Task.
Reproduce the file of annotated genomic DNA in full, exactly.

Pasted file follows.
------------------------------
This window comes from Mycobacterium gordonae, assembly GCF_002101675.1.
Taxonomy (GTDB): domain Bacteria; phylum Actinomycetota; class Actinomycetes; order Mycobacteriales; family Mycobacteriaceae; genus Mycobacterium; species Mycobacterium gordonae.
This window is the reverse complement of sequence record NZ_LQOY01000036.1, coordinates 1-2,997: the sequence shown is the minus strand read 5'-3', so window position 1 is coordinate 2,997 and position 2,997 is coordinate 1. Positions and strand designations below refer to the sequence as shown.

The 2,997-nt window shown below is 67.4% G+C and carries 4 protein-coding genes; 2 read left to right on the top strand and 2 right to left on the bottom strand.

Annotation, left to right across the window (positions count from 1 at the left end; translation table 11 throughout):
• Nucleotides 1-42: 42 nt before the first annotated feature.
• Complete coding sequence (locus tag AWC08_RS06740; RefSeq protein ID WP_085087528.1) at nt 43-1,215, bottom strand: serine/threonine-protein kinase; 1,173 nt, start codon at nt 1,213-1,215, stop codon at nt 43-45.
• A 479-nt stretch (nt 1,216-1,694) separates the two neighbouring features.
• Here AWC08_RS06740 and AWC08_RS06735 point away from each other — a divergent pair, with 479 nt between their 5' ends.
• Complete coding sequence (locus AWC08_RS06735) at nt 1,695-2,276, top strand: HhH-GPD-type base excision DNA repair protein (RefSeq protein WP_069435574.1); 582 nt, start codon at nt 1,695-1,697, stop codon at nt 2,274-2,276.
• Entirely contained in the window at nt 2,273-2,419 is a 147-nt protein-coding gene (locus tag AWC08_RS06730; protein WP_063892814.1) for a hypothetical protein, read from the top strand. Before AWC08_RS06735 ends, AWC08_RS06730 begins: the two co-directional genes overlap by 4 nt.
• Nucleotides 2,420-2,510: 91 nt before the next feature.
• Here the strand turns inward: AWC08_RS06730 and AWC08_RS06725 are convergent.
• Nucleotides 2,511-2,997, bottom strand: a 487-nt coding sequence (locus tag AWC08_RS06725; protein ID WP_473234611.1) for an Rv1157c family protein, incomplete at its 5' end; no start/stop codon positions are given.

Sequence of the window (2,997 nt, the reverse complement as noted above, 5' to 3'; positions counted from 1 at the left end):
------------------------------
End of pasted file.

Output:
This window comes from Mycobacterium gordonae, assembly GCF_002101675.1.
Taxonomy (GTDB): domain Bacteria; phylum Actinomycetota; class Actinomycetes; order Mycobacteriales; family Mycobacteriaceae; genus Mycobacterium; species Mycobacterium gordonae.
This window is the reverse complement of sequence record NZ_LQOY01000036.1, coordinates 1-2,997: the sequence shown is the minus strand read 5'-3', so window position 1 is coordinate 2,997 and position 2,997 is coordinate 1. Positions and strand designations below refer to the sequence as shown.

The 2,997-nt window shown below is 67.4% G+C and carries 4 protein-coding genes; 2 read left to right on the top strand and 2 right to left on the bottom strand.

Annotation, left to right across the window (positions count from 1 at the left end; translation table 11 throughout):
• Nucleotides 1-42: 42 nt before the first annotated feature.
• Complete coding sequence (locus tag AWC08_RS06740; RefSeq protein ID WP_085087528.1) at nt 43-1,215, bottom strand: serine/threonine-protein kinase; 1,173 nt, start codon at nt 1,213-1,215, stop codon at nt 43-45.
• A 479-nt stretch (nt 1,216-1,694) separates the two neighbouring features.
• Here AWC08_RS06740 and AWC08_RS06735 point away from each other — a divergent pair, with 479 nt between their 5' ends.
• Complete coding sequence (locus AWC08_RS06735) at nt 1,695-2,276, top strand: HhH-GPD-type base excision DNA repair protein (RefSeq protein WP_069435574.1); 582 nt, start codon at nt 1,695-1,697, stop codon at nt 2,274-2,276.
• Entirely contained in the window at nt 2,273-2,419 is a 147-nt protein-coding gene (locus tag AWC08_RS06730; protein WP_063892814.1) for a hypothetical protein, read from the top strand. Before AWC08_RS06735 ends, AWC08_RS06730 begins: the two co-directional genes overlap by 4 nt.
• Nucleotides 2,420-2,510: 91 nt before the next feature.
• Here the strand turns inward: AWC08_RS06730 and AWC08_RS06725 are convergent.
• Nucleotides 2,511-2,997, bottom strand: a 487-nt coding sequence (locus tag AWC08_RS06725; protein ID WP_473234611.1) for an Rv1157c family protein, incomplete at its 5' end; no start/stop codon positions are given.

Sequence of the window (2,997 nt, the reverse complement as noted above, 5' to 3'; positions counted from 1 at the left end):